DECA takes a turn with Zoom

Students virtually compete in DECA Districts


Madelyn Christiansen

Junior Nathan Ray using Zoom for his virtual competition. for DECA.

Madelyn Christiansen, Staff Reporter

On Saturday, Jan. 30, Millard West DECA competed in the annual District competition. Instead of traveling to another school and competing all day like previous years, members stayed at their home schools and used Zoom to compete. Millard West had five members compete in all different categories and three ended up placing in theTop 5.  

Once in the Zoom, judges would break everyone into separate breakout rooms based on what category they were competing in, some of these categories include business administration, marketing, hospitality and entrepreneurship. Each member still had to take the 100 question industry based test a few days prior to the competition. The competition also includes a role play where students are given a scenario they could potentially face in the business world. Individual contenders were given ten minutes to come up with their best solution while duos had 15 minutes. 

After the prep time, competitors presented their ideas to the judges; this year it was in a private Zoom meeting. Members practice their role plays for weeks to prepare for the competitions and even judge each other at times. Junior and first time DECA member Nathan Ray placed third in the automotive category for his first competition. 

“I wasn’t quite sure what to expect because it’s my first time doing DECA, but after a few minutes I was able to relax and focus on the role play,” Ray said. “I only had 10 minutes to prepare for the judge and come up with my pitch, so I was thankful for the practice tests beforehand.”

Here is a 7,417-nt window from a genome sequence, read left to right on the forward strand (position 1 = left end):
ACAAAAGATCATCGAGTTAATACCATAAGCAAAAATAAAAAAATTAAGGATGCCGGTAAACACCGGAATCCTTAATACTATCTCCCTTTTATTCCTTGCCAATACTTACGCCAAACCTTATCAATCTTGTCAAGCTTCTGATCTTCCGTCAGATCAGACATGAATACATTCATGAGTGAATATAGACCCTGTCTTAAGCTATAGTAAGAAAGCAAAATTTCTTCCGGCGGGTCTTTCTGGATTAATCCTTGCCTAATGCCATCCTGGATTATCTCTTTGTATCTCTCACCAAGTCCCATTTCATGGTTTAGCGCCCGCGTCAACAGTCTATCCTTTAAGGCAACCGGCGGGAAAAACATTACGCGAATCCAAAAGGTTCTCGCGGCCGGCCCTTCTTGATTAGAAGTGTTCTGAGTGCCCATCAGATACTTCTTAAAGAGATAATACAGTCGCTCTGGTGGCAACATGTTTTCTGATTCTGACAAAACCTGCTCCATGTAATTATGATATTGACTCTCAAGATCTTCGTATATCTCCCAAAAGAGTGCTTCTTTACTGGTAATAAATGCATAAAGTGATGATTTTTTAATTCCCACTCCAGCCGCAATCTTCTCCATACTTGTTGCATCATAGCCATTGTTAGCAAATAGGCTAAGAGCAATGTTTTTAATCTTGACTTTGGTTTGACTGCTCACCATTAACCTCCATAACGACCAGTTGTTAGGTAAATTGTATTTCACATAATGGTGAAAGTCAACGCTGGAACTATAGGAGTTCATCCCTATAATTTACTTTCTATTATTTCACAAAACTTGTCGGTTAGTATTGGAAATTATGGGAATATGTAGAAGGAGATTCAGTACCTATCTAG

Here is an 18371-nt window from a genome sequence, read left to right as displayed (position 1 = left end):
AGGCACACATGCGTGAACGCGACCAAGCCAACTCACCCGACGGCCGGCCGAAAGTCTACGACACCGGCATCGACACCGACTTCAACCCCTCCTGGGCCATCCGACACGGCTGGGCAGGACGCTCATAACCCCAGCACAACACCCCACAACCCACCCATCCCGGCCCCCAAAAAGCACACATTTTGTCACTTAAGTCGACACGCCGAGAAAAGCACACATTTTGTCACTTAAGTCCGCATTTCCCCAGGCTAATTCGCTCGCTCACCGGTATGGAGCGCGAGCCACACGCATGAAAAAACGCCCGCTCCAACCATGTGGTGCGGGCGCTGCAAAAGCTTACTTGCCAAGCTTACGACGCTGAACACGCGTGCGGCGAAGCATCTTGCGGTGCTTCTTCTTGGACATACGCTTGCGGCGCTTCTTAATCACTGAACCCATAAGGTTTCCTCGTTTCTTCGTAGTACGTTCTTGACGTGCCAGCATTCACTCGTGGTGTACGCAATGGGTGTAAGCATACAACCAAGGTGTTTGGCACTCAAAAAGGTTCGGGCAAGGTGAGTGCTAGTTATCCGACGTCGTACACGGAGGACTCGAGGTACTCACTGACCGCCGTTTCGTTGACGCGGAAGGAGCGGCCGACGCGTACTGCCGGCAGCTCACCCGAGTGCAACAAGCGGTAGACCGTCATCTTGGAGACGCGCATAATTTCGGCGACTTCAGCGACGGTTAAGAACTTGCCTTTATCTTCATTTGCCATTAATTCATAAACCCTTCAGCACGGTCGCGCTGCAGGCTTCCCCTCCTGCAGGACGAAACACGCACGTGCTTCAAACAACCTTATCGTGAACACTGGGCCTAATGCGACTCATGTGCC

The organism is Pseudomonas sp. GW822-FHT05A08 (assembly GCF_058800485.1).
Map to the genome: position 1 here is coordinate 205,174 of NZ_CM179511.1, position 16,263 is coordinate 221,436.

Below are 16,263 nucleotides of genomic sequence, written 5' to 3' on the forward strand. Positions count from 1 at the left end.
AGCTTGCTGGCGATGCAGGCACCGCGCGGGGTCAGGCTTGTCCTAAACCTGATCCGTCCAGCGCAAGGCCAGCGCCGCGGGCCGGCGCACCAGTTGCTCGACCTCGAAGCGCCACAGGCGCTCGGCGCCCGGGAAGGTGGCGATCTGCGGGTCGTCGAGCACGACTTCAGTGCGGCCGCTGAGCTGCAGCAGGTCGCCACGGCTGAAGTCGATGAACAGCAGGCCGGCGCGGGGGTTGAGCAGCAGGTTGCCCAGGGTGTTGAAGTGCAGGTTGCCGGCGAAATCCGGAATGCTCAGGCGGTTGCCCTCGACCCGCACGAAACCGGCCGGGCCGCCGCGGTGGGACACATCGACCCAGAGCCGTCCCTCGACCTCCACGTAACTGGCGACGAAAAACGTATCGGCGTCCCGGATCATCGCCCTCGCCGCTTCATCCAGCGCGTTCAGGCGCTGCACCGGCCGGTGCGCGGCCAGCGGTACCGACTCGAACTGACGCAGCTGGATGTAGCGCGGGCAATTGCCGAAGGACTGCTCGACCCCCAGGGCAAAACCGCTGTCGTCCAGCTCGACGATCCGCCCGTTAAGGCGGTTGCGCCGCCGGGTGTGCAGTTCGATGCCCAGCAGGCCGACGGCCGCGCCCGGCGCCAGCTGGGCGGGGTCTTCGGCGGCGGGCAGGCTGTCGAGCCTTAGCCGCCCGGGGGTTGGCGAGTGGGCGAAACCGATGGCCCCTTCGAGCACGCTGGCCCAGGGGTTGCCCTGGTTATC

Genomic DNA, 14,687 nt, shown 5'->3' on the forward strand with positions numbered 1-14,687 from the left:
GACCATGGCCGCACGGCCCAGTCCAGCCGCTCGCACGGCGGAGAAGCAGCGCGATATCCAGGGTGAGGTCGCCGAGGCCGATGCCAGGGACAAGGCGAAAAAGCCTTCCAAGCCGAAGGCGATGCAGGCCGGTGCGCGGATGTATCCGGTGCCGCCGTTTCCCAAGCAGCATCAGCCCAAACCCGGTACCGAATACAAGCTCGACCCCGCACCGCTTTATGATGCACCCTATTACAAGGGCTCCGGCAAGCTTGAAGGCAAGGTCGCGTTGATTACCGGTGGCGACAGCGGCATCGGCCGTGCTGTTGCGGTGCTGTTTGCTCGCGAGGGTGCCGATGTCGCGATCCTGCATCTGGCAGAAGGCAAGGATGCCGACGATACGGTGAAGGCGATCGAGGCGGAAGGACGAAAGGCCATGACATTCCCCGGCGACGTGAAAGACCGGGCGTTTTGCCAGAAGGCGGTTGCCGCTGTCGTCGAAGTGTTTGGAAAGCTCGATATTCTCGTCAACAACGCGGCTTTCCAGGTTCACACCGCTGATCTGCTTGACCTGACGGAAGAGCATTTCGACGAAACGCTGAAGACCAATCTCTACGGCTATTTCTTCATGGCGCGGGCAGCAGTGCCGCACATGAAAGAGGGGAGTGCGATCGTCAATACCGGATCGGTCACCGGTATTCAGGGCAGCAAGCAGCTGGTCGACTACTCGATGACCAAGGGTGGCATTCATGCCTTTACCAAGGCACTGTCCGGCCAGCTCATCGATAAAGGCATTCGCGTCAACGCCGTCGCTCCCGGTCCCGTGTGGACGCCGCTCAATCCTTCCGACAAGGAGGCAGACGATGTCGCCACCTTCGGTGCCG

Senior Eric Wu placed third in the food marketing services category, and first year competitor junior Connor Baker placed first in the accounting category for the competition. 

“I wanted to try DECA because I’m interested in business,” Baker said. “This year is weird being on zoom but it’s my first year so I don’t know much about it.”

As many people have used Zoom in the past year, many will know that connection issues happen a lot. With hundreds of kids using Zoom to compete from multiple different high schools at the same time, it makes connecting and staying connected very difficult. These new challenges brought on by virtual competitions have affected not only competitors but also the results of the competition. 

“The Zoom kept kicking me and my partner out of the waiting room, and we had no way to really get back in,” senior Brandon Le said. “In the past these problems never happened, so it was kind of hard to figure out how to do everything virtual.”

Although technology has made DECA competitions very different, Millard West students still dressed up in their business professional attire. Students wore full suits or dress attire just like previous years. 

“I think it’s really important to still wear professional clothes even on Zoom,” Le said. “It shows the judges that you are serious and professional, and in normal circumstances, you would wear professional attire so why not on Zoom as well.”

The next competition for Millard West is the State DECA competition on March 18 and 19.